An Interview: David Ottenstein

David Ottenstein interviewed by Linda Omaña

  • Interview
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Cropped from an original image by David Ottenstein.
from Volume I Issue 1 · Spring 2015

A member of our editorial staff sat down with Mr. Ottenstein to discuss his thoughts on photographing the Midwest and how his process connects him to its places and people.

Omaña: How long have you been a photographer and what began your interest in that?

Ottenstein: Depending on how you define it, I have been a photographer for about forty years. It started when I was about fifteen and I really quickly discovered photography and I really quickly fell in love with it and just became fully immersed in it, and I have been ever since in somewhat different capacities. When I was fifteen and got started, I was selling photographs here and there, but I certainly wasn’t needing or trying to earn a living doing it. That started right after college when I graduated from Yale University in 1982. And I have remained completely and fully immersed in it since then.

Photography had a tremendous history rich in creative photo journalistic sort of work that was happening in the 50s, 60s and into the 70s that seems to have created a spark with a lot of people. And of course photography was becoming so much more accessible, so much easier as it continues to do so now with the digital. I just kind of happened to have fallen into all of that.

Omaña: I saw that you have a degree in American Studies, and I was wondering how your degree in that has influenced your photography. How has your interest in American history and culture had an impact on your photography?

Ottenstein Speaks: Why Iowa

The architectural landscape – the places where the built environment meets the natural landscape, or wherever one pursues the other – is changing dramatically in Iowa. New farming methods and technologies have rendered the traditional family farm obsolete. The result has been depopulation of rural areas and continual consolidation of farms. Fewer entities, operating with larger, more efficient modern machinery are accumulating larger tracts of land. As a result, farmsteads – groupings of traditional farmhouses, barns, silos, corn cribs and sheds – that populated the Iowa landscape are left empty and gradually disappear. Traditional grain elevators, the symbol of heartland America’s bountiful agricultural success, are also falling into disuse as multinational agricultural giants replace local facilities with huge, modern regional ones. Likewise, the proliferation of giant retail box stores has helped to decimate many small towns, already stressed by the diminishing farm population that had supported and, in turn, depended on local, family-owned shops. In short, the demise of the single-family farm culture has created discernible, physical changes to the architectural landscape. This is the subject of my Iowa photographs.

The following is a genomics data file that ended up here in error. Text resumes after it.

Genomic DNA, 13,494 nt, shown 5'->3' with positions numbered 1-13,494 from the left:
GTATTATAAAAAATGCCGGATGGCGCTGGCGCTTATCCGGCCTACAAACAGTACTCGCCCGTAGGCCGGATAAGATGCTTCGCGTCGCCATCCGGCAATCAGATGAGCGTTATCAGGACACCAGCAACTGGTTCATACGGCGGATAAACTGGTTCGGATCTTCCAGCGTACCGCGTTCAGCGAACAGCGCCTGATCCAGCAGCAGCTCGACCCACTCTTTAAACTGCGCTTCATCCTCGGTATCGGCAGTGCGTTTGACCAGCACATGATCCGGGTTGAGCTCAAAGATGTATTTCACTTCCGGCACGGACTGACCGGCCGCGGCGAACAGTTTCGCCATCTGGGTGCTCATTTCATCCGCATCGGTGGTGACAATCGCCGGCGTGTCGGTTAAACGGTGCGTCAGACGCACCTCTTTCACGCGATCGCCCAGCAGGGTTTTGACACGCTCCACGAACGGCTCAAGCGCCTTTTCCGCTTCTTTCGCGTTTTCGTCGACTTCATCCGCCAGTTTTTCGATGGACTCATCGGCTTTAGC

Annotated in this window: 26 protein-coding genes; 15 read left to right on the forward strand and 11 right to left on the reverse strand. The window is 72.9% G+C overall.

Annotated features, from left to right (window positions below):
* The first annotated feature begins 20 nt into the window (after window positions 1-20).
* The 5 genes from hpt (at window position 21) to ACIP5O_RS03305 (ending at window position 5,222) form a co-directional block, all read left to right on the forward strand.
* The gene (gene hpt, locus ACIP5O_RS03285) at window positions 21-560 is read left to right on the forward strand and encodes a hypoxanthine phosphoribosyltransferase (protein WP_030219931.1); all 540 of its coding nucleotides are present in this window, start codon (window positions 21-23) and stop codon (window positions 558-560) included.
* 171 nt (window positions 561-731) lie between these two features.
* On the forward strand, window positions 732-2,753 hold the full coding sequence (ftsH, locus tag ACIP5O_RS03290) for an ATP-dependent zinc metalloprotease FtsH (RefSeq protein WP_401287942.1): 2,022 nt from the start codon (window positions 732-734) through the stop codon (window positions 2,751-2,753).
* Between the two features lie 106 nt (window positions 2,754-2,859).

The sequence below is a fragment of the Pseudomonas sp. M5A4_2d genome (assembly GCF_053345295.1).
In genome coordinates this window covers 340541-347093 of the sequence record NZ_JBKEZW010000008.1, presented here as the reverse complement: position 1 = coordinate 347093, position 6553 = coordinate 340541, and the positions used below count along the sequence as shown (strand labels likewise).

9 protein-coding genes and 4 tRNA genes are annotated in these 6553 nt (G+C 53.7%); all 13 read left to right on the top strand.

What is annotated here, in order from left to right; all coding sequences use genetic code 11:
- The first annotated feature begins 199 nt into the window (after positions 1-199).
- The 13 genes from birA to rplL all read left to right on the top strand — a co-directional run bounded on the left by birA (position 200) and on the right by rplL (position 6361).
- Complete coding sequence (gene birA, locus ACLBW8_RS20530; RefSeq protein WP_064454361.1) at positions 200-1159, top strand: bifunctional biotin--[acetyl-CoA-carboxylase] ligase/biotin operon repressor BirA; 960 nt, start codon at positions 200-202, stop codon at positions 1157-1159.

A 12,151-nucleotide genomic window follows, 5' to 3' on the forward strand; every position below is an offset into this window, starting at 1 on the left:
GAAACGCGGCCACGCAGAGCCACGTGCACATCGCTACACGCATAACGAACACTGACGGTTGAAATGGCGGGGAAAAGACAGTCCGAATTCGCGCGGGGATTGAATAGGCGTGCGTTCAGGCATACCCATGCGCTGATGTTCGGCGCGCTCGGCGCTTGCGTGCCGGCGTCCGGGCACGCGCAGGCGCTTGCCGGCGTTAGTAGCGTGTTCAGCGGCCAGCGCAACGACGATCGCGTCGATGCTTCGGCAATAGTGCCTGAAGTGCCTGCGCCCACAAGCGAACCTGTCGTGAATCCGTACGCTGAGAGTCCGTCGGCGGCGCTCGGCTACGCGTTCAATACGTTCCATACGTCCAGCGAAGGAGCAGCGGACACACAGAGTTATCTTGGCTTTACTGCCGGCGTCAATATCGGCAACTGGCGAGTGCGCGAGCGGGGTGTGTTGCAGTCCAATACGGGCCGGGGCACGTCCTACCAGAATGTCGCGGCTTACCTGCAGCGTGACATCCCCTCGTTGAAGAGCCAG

I first traveled to Iowa to explore issues of beauty amidst decay and the inevitable encroachment of nature back into the built environment as I had been doing with industrial subjects in the northeast. I discovered in Iowa that the traditional structures which symbolize a way of life, foreign to me as a lifelong resident of the metropolitan northeast, yet central to so many of the values that have informed and shaped Americans, are disappearing. They are being replaced by “corporate agriculture” and the all-too-familiar architecture of suburbia and modern retailing. My photographs explore, perhaps even celebrate, the inherent beauty in what remains of the architectural landscape we associate with the single-family farm and its way of life.